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Land Ice/Sea Ice/Grounded Ice: How does melting ice affect sea level?

Louise Huffman, Ice Drilling Program

Students create a model of sea level rise based on the melting of land ice, sea ice, or grounded ice. Student predictions are recorded and models are run. Making explanations based on data, cause and effect, and asking questions are emphasized in this activity.

This activity takes one 60 minute class period

Learn more about Teaching Climate Literacy and Energy Awareness»

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Teaching Tips | Science | Pedagogy | Technical Details

Teaching Tips

  • This demonstration is easy to set up and run, student data is easy to collect, analyze and is visibly dramatic.
  • Can be modified somewhat for age level or available time.
  • Includes a short list of supplemental resources.
  • It is necessary to plan ahead to freeze the correct amount of ice.
  • Setting up and obtaining results from the model may take longer than 50 minutes. Instructor could divide the lesson between the beginning and end of the day, or from one day to the next to allow time for ice to melt.

About the Science

  • Simple but effective hands-on experimental activity that demonstrates the different effects land ice, sea (floating) ice and grounded ice will have on sea level rise.
  • The introduction clearly establishes why understanding sea level rise is important, and provides context for the exercise.
  • Simple language and concepts that could be explored in more depth for older students.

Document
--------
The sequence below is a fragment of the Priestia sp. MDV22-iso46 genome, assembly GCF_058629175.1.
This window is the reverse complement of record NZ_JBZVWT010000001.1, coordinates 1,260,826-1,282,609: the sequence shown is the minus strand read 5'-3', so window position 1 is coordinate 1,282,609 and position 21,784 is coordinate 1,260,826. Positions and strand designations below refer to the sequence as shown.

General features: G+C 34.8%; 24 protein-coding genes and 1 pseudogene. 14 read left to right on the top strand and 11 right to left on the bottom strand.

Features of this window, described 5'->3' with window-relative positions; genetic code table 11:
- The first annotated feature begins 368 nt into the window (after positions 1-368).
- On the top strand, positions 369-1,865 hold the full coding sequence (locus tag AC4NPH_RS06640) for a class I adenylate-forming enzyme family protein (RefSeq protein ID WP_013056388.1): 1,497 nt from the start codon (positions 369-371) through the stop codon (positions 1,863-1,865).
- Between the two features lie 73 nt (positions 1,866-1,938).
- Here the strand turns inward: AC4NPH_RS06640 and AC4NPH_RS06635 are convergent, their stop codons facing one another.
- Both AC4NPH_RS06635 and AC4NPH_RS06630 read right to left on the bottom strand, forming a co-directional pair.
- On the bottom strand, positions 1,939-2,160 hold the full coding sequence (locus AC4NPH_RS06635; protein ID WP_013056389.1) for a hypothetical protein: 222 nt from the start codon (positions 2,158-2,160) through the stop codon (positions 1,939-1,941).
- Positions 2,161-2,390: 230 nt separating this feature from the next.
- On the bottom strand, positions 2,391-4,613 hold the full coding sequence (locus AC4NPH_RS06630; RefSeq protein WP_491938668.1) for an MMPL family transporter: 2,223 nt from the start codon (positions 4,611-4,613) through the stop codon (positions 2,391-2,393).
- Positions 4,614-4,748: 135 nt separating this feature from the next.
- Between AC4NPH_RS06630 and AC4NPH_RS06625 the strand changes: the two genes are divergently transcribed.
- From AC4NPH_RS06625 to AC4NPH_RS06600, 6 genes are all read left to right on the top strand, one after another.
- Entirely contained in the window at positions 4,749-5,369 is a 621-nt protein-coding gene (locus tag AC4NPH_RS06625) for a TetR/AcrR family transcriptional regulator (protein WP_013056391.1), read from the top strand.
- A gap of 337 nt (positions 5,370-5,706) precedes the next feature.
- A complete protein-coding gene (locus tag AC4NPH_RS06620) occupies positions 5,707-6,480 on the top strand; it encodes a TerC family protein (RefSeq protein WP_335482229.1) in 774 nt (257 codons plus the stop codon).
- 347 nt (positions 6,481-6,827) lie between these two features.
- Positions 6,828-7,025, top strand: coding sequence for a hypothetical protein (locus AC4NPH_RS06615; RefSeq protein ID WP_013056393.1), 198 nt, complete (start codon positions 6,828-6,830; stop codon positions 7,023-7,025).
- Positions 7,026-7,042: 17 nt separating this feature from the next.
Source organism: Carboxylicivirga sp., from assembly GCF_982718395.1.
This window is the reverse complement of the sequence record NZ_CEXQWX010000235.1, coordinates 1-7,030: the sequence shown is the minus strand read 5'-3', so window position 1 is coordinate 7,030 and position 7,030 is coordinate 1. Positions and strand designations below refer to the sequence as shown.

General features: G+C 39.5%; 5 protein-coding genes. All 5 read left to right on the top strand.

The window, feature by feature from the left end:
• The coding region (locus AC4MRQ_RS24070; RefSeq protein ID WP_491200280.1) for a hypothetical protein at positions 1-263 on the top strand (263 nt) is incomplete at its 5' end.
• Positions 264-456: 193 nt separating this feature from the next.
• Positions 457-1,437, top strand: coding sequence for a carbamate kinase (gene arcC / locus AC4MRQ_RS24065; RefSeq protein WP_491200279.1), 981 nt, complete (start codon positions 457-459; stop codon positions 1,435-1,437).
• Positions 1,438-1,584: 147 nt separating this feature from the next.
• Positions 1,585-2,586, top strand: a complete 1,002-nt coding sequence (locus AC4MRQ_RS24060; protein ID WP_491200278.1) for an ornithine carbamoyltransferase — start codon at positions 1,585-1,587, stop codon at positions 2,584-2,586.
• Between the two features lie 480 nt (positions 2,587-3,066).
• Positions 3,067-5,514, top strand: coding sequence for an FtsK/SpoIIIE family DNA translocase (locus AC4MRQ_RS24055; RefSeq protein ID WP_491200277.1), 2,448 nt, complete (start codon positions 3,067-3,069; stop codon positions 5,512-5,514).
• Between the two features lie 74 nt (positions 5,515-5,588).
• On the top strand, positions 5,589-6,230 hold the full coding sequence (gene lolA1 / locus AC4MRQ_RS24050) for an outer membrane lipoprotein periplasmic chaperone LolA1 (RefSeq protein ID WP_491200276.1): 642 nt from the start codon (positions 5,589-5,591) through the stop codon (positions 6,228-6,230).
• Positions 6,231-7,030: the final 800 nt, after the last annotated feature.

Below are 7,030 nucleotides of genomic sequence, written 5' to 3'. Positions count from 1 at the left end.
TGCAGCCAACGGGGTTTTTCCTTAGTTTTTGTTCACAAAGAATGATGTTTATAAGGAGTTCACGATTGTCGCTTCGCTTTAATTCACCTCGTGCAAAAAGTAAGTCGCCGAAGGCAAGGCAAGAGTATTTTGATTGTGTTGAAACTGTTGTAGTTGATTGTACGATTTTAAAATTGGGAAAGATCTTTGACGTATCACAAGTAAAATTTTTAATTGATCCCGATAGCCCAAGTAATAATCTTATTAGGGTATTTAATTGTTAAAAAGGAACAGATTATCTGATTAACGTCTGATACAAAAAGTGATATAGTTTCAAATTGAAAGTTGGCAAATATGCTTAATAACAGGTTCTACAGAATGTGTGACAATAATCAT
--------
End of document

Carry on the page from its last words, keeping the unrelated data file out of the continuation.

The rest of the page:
• Comments from expert scientist: This resource provides a great hands-on example of how different types of ice impact sea level rise that makes it easy for the students to see the affect of melting ice. The instructions for the grounded ice experiment/description of grounded ice in the table are not as clear as they could be; what is meant by an ice shelf (grounded ice) and how the ice should be placed in the grounded ice experiment could be better clarified.

About the Pedagogy

  • Hands-on (or demo) experiment.
  • Good, simple, easy-to-follow activity for a range of ages, with some clearly listed, inexpensive supplies needed.
  • No technical skills needed.
  • The worksheet has clear directions and learning goals, as well as a short list of additional resources.
  • The exercise would appeal to visual and logical learners; if conducted in small groups, it would also appeal to kinesthetic and social learners.
  • No assessment is offered as this is meant as a demo.

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